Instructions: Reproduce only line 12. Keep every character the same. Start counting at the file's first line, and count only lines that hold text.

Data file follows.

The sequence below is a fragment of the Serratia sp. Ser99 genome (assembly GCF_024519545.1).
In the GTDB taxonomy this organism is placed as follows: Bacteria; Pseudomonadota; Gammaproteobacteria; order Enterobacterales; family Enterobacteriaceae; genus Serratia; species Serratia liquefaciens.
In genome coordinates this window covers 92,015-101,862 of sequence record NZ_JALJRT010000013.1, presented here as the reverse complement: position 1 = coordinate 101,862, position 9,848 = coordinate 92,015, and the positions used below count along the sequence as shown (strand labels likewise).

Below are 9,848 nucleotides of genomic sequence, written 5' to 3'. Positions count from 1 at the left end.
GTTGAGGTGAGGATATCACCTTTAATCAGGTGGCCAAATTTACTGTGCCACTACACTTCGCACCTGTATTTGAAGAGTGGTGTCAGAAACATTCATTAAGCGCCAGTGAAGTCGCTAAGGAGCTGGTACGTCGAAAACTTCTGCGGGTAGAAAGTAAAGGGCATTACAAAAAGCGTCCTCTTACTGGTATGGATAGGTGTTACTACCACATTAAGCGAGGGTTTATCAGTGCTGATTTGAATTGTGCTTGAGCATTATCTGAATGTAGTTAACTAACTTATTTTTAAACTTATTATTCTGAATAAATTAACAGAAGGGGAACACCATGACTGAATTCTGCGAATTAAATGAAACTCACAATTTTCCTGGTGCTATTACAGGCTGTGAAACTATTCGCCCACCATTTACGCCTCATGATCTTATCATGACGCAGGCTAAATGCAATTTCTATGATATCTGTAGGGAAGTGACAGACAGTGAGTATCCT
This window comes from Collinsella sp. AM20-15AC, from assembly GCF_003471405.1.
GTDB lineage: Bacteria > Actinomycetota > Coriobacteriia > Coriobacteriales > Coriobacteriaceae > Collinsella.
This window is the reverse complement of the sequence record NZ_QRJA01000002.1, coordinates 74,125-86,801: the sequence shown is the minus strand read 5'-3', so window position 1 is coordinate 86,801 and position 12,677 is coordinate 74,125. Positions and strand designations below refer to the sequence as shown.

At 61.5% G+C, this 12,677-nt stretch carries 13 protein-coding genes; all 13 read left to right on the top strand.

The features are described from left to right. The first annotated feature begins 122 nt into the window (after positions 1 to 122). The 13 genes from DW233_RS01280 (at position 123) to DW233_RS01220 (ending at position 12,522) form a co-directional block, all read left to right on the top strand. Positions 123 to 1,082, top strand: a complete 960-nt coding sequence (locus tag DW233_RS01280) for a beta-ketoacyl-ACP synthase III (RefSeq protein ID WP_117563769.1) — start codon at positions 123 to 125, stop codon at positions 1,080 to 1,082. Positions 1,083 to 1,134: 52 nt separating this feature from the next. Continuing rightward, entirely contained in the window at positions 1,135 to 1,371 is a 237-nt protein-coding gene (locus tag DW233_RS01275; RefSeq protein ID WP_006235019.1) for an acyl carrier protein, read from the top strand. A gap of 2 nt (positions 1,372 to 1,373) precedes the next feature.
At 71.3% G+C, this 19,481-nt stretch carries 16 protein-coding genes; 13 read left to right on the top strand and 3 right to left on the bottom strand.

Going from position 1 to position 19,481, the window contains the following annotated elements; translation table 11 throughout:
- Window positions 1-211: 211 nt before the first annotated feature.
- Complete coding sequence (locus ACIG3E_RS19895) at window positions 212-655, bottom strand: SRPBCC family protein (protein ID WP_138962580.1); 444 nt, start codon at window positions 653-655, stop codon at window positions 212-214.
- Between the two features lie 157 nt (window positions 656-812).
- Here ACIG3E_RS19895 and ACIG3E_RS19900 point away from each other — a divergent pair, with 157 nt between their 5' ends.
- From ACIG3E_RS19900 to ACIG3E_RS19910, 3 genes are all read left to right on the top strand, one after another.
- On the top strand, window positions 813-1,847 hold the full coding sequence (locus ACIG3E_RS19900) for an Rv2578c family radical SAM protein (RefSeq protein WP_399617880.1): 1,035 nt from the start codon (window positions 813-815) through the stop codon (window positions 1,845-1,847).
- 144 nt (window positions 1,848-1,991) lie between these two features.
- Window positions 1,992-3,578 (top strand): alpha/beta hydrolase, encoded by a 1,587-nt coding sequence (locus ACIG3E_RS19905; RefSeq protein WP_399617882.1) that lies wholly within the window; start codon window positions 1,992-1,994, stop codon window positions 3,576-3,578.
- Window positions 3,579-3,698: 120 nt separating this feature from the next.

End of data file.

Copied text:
Going from position 1 to position 19,481, the window contains the following annotated elements; translation table 11 throughout: